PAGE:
The subjective perception of improvement was compared between the groups using a two sided χ2 test, with Yates’s correction when appropriate. Differences in the results of the clinical examination were compared among groups using the Kruskal-Wallis test for the overall comparison and the Wilcoxon test for pairwise comparisons.
No significant differences in mean age, mean disease duration, glandular and extraglandular manifestations, or autoantibody profile were found between the three groups (table 1). The subjective ocular improvement was more prominent, with significant difference in the pilocarpine treated group, as compared with the patients treated with artificial tears (p<0.001) and those treated with lachrymal puncta occlusion (p<0.05) (fig 2). For the objective measurement for dry eyes, Schirmer’s-I test, no significant difference was found between the three treated groups. Patients treated with pilocarpine had an improvement in the rose bengal test as compared with other treated groups (p<0.05) (table 2).
The wetting of the conjuctival ocular surface, as evaluated by the imprint test, was effective in patients treated with pilocarpine. More specifically, patients treated with pilocarpine presented a decrease in the cytoplasm/nucleus ratio of the epithelial cells and an increase in the number of goblet cells compared with the other treated groups; this was not statistically significant (table 2).
Side effects were as follows: four patients had mild headache, of whom three also presented with nausea, vomiting, and sweating. None of these patients discontinued the study because of side effects. However, one patient of the lachrymal puncta occlusion group discontinued the study because of a local infection of the right eye and one more patient from the same group was lost to follow up (fig 1).
SS is a systemic autoimmune exocrinopathy characterised by dysfunction of the lachrymal and salivary glands. This decrease in secretory function leads to the symptoms of dry eyes and dry mouth and the objective findings of KCS and xerostomia. Recent studies support the hypothesis that interaction between immune factors and the neuroendocrine system may affect the tear producing mechanism of the exocrine glands. Proinflammatory cytokines may be responsible for damaging secretory glands and the presence of autoantibodies may influence the response of the muscarinic M3 receptors.9,10 Thus, the ability to modulate the immune response and stimulate residual glandular elements provides a new therapeutic opportunity for patients with SS. Systemic corticosteroid treatment may increase salivary and tear secretion, but it is associated with significant long term side effects that outweigh its benefit for this purpose.4 Systemic agents, including antimalarial drugs,11 cyclosporin A,12 methotrexate,13 and azathioprine,14 are useful for treating extraglandular manifestations rather than for improving salivary or tear flow rates, in which their effects are minimal. On the other hand, the topical use of cyclosporin A has a beneficial effect on dry eyes in patients with SS, because it significantly reduces the number of activated lymphocytes within the conjunctiva. This compound has been recently approved by the Food and Drug Administration (FDA) of the United States to be used topically in patients with KCS.15,16 In addition, oral interferon alfa seems promising for the treatment of dry eyes and mouth in patients with SS.17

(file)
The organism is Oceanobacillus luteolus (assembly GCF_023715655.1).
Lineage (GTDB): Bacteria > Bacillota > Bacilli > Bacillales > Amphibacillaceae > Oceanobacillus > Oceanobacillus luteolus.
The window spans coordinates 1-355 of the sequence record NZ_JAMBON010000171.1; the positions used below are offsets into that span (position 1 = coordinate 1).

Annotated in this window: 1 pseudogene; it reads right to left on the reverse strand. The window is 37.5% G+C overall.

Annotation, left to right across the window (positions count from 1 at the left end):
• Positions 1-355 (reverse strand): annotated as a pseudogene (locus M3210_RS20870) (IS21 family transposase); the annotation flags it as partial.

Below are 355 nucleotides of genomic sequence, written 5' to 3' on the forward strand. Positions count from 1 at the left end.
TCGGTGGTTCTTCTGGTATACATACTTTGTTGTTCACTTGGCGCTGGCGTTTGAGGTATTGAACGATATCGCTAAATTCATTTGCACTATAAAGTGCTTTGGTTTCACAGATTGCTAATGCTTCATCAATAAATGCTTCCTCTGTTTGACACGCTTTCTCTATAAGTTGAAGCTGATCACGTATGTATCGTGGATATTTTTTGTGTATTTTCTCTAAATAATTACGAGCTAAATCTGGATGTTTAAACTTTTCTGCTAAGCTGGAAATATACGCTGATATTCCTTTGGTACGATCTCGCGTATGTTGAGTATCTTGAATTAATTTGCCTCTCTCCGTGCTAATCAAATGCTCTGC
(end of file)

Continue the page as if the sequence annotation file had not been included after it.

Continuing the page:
Management of dry eyes encompasses three basic strategies: (a) conservation of the available tears; (b) replacement with artificial tears; and (c) stimulating the production of tears. Methods of conserving tears include the use of moisture chamber panels and glasses, both of which shield the eye from wind currents and decrease tear evaporation, and the occlusion of the puncta of the lower canaliculus with silicone plugs.5,18 Stimulation of the production of tears by M3 receptor agonists like pilocarpine and cevimeline may be effective.18,19
Pilocarpine is a cholinergic parasympatheticomimetic agonist that binds to M3 receptors and can cause pharmacological stimulation of exocrine glands. It is through stimulation of exocrine secretions that pilocarpine products increase salivary and lachrymal responses, which may, in turn, alleviate symptoms of dry mouth and dry eyes.18,19 Pilocarpine hychochloride has been shown to be effective and safe for the treatment of xerostomia resulting from radiation damage to salivary glands.20–23 Double blind studies have shown that oral pilocarpine and oral cevimeline20,24 have a beneficial effect on a dry mouth, and thus both drugs are approved by the FDA for the treatment of xerostomia. However, the efficacy of both muscarinic agonists was minimal in the treatment of dry eyes.18,23,24
For this reason we performed the present randomised controlled study comparing patients with SS who received small doses of oral pilocarpine, with patients treated with artificial tears only and those in whom the inferior puncta was occluded. We found a better subjective eye improvement in the patients treated with pilocarpine than in those treated with artificial tears and those in whom the inferior puncta was occluded. This subjective improvement was associated with the objective findings, as evaluated by improvement of the rose bengal test in patients treated with oral pilocarpine. No improvement in the Schirmer’s-I test was found. It is reported that Schirmer’s-I test may be influenced by many factors such as patients’ hydration status, body and room temperature, the climate, the menstrual cycle in women, and others. Therefore, it is believed that Schirmer’s-I test is less sensitive than the rose bengal test.1
Pilocarpine treatment in patients with SS usually starts with 5 mg at night for a few days, then 5 mg twice daily, morning and night for a week, and then, if the patient does not respond, the dose is increased to 15 or 20 mg a day. This is done specifically to help avoid sweating and other side effects. In some cases (10%) the dose is increased to 30 mg a day.23 In this study we used oral pilocarpine 5 mg twice daily in order, firstly, to avoid side effects because some side effects are dose dependent, and, secondly, to encourage better compliance of the patients because many patients with SS may take multiple drugs such as non-steroidal anti-inflammatory drugs, proton pump inhibitors, and calcium supplements.
In conclusion, according to our results, oral pilocarpine seems to have a beneficial effect on subjective eye symptoms, as was evaluated by an improvement of >55 mm on the VAS for responses to the eye questionnaire and by improvement of the rose bengal test. Large multicentre studies with a large number of patients are needed to validate our results.
We thank Mrs Eleni Horti for her secretarial assistance.